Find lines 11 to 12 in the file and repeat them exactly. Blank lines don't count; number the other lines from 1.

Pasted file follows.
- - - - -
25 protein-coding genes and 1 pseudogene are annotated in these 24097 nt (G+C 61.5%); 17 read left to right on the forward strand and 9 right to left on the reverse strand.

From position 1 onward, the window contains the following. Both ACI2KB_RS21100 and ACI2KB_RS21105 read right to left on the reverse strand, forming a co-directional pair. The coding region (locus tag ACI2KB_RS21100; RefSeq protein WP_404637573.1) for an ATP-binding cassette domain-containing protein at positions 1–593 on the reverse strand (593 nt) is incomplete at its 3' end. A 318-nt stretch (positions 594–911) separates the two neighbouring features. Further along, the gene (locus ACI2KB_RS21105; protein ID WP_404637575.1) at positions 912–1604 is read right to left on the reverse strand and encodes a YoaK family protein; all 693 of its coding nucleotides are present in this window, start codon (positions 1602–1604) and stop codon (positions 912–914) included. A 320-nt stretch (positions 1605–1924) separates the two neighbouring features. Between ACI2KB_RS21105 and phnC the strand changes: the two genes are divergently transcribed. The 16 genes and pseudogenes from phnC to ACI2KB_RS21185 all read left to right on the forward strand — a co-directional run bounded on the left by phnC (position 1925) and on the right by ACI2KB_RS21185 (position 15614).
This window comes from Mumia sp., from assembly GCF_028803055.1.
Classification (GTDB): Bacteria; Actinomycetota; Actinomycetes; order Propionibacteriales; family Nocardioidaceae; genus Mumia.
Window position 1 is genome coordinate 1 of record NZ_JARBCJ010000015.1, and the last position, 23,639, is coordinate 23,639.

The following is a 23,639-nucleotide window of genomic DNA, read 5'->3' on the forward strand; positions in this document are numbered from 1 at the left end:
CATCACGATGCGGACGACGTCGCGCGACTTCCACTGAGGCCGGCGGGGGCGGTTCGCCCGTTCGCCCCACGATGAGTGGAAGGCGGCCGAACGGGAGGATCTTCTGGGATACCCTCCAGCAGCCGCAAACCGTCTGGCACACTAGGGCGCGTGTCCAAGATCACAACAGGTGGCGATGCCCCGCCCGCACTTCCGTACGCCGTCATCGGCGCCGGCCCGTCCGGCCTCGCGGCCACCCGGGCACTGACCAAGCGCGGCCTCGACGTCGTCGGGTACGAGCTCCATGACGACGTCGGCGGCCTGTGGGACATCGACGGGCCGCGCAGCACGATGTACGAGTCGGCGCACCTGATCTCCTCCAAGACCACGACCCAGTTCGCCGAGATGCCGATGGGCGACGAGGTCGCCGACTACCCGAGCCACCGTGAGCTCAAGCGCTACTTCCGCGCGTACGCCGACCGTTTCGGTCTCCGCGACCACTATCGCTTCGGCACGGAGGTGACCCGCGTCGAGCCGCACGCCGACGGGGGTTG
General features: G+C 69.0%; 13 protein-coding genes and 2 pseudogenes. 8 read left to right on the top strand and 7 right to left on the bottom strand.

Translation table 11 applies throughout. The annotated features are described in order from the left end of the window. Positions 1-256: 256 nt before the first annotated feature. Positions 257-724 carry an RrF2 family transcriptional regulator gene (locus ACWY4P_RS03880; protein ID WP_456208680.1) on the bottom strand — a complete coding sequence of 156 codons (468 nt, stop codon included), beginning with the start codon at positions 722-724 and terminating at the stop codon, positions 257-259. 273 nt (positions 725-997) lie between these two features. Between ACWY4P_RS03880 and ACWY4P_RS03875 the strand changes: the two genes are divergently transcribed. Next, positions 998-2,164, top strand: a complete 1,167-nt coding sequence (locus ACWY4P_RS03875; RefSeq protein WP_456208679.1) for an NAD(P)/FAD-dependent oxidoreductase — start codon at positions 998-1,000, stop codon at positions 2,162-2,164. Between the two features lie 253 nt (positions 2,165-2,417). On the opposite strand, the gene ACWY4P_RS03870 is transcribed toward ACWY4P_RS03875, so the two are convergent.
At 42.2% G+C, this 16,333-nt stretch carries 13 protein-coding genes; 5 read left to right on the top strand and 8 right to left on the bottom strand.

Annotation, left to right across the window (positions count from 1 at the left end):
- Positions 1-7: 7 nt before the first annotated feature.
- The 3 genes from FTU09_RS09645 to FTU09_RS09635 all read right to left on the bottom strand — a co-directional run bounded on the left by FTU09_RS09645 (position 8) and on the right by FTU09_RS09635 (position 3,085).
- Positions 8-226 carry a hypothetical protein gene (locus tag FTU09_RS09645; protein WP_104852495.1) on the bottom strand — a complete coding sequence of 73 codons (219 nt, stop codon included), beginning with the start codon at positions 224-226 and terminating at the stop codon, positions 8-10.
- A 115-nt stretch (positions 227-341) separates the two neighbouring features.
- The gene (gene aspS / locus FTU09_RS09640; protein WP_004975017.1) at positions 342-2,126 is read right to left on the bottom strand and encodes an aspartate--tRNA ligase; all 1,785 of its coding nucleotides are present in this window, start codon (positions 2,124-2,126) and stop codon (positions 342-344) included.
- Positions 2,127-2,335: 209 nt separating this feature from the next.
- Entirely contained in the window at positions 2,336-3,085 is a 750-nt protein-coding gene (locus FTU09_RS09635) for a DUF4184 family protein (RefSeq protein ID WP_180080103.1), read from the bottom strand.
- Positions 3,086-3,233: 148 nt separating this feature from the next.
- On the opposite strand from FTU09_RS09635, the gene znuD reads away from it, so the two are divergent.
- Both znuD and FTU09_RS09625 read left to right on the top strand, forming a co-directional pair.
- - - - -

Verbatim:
Annotation, left to right across the window (positions count from 1 at the left end):
- Positions 1-7: 7 nt before the first annotated feature.